them and instead returned them to FEBTC through PCHC for the reason Beyond
Reglementary Period implying that HBSTC already treated the 3 FEBTC checks as cleared and
allowed the proceeds thereof to be withdrawn. FEBTC demanded reimbursement for the
returned checks and inquired form HBSTC whether it had permitted any withdrawal of funds
against the unfunded checks and if so, on what date. HBSTC refused to make any
reimbursement.
FEBTC submitted the dispute for arbitration with PCHC. While the arbitration
proceedings was still pending, FEBTC filed and action for sum of money and damages with
preliminary attachment against HBSTC, Robert Tancuan, Victor Tancuan and Eugene
Arriesgrado. HBTSC filed a motion to dismiss and said that the complaint stated no cause of
action and that it should be dismissed because it seeks to enforce an arbitral award which as
yet does not exist.
ISSUE:
Whether or not FEBTC which commenced the arbitration proceeding under PCHC may
subsequently file a separate case in court over the same subject matter or arbitration despite
the pendency of the arbitration to obtain the provisional remedy of attachment against the bank,
the adverse party in the arbitration proceeding
RULING:
No. Section 14 of the Arbitration Law allows any party to the proceeding to petition the
court to take measures to safeguard or conserve any matter which is the subject of the dispute.
The civil action was not a simple case of money claim since private respondent has included a
prayer for a writ of preliminary attachment which is sanctioned by the Arbitration Law (Sec 14).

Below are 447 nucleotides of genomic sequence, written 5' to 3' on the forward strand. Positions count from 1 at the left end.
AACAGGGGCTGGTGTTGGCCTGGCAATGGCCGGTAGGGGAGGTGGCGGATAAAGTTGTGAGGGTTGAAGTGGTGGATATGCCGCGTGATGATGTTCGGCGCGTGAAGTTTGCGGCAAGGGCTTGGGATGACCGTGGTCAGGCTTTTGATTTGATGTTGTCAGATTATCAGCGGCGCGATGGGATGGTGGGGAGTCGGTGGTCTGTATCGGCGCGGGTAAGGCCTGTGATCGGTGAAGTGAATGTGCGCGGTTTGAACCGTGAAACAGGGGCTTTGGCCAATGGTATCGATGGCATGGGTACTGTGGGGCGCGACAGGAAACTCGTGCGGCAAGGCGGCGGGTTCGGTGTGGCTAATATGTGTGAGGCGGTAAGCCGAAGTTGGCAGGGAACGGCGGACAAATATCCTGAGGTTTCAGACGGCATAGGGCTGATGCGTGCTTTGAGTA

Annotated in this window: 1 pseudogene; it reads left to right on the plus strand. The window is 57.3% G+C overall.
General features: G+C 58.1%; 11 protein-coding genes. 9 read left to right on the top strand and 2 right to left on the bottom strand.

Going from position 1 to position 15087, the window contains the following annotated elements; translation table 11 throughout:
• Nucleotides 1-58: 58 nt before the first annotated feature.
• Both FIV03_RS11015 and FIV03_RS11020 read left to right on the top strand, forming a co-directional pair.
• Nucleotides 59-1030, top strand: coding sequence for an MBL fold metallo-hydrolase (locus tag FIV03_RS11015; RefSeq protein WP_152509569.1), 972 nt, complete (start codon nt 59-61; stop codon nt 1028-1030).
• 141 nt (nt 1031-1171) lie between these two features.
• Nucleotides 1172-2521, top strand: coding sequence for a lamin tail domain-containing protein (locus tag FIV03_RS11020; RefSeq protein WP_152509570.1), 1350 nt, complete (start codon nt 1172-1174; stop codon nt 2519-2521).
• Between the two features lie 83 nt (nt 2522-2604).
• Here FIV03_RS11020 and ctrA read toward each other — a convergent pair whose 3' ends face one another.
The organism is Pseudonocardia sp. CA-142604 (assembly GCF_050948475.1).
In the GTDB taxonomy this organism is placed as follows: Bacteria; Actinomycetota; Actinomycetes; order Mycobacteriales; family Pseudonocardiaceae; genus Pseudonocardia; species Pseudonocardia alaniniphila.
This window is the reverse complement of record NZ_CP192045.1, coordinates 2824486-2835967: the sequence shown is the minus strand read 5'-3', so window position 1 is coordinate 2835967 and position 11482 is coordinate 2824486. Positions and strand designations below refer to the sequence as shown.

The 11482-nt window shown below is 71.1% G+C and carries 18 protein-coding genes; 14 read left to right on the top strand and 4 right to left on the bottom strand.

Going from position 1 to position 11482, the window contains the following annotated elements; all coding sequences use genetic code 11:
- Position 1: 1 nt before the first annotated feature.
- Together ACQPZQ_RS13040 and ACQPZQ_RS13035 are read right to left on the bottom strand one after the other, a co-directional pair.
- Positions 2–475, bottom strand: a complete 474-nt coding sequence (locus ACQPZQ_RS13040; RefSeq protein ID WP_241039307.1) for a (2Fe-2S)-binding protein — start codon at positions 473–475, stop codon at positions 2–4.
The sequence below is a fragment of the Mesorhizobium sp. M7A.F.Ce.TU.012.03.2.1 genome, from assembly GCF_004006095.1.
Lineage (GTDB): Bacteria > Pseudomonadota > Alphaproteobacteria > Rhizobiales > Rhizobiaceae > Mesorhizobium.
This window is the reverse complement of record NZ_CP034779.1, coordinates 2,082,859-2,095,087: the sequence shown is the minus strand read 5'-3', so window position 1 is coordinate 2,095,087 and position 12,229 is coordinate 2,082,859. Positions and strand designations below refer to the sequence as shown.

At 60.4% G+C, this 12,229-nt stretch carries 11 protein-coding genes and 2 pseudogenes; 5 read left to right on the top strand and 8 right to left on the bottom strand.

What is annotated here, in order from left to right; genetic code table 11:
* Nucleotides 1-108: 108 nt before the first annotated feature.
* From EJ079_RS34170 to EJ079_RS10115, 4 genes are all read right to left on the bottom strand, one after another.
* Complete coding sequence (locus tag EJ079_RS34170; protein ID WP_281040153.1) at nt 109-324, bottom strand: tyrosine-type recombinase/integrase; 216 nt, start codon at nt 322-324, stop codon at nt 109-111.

Also, the participants cannot bypass the arbitration process laid out by the body and seek relief
directly from the courts. In the case at bar, the private respondent has initiated arbitration
proceedings as required by the PCHC rules and regulations, and pending arbitration has sought
relief from the trial court for measures to safeguard the subject of the dispute.

LM POWER ENGINEERING COPORATION v CAPITOL INDUSTRIAL CONSTRUCTION


GROUPS
G.R No. 141833 March 26 2003

FACTS:
LM Power Engineering Corporation (Petitioner) and Capitol Industrial Construction Groups
(Respondent) entered into a Subcontract Agreement involving electrical work at the Port of
Zamboanga. Respondent then took over some of the work contracted to Petitioner, It was
alleged that the petitioner failed to finish it because of its inability to procure materials.
Upon completion of the task, Petitioner billed the respondent the amount of 6,711,813.90
pesos. Respondent refused to pay and contested the accuracy of the amount of advances and
billable accomplishments listed by the petitioner. Respondent also took refuge in the termination
clause agreement which allowed it to set off the cost of the work that petitioner had failed to
undertake (due to termination of take over).
Because of the dispute, the Petitioner filed a complaint foe collection of the balance due
under the subcontract agreement. However, instead of filing an answer, the respondent filed a
Motion to Dismiss, alleging that the complaint was premature because there was no prior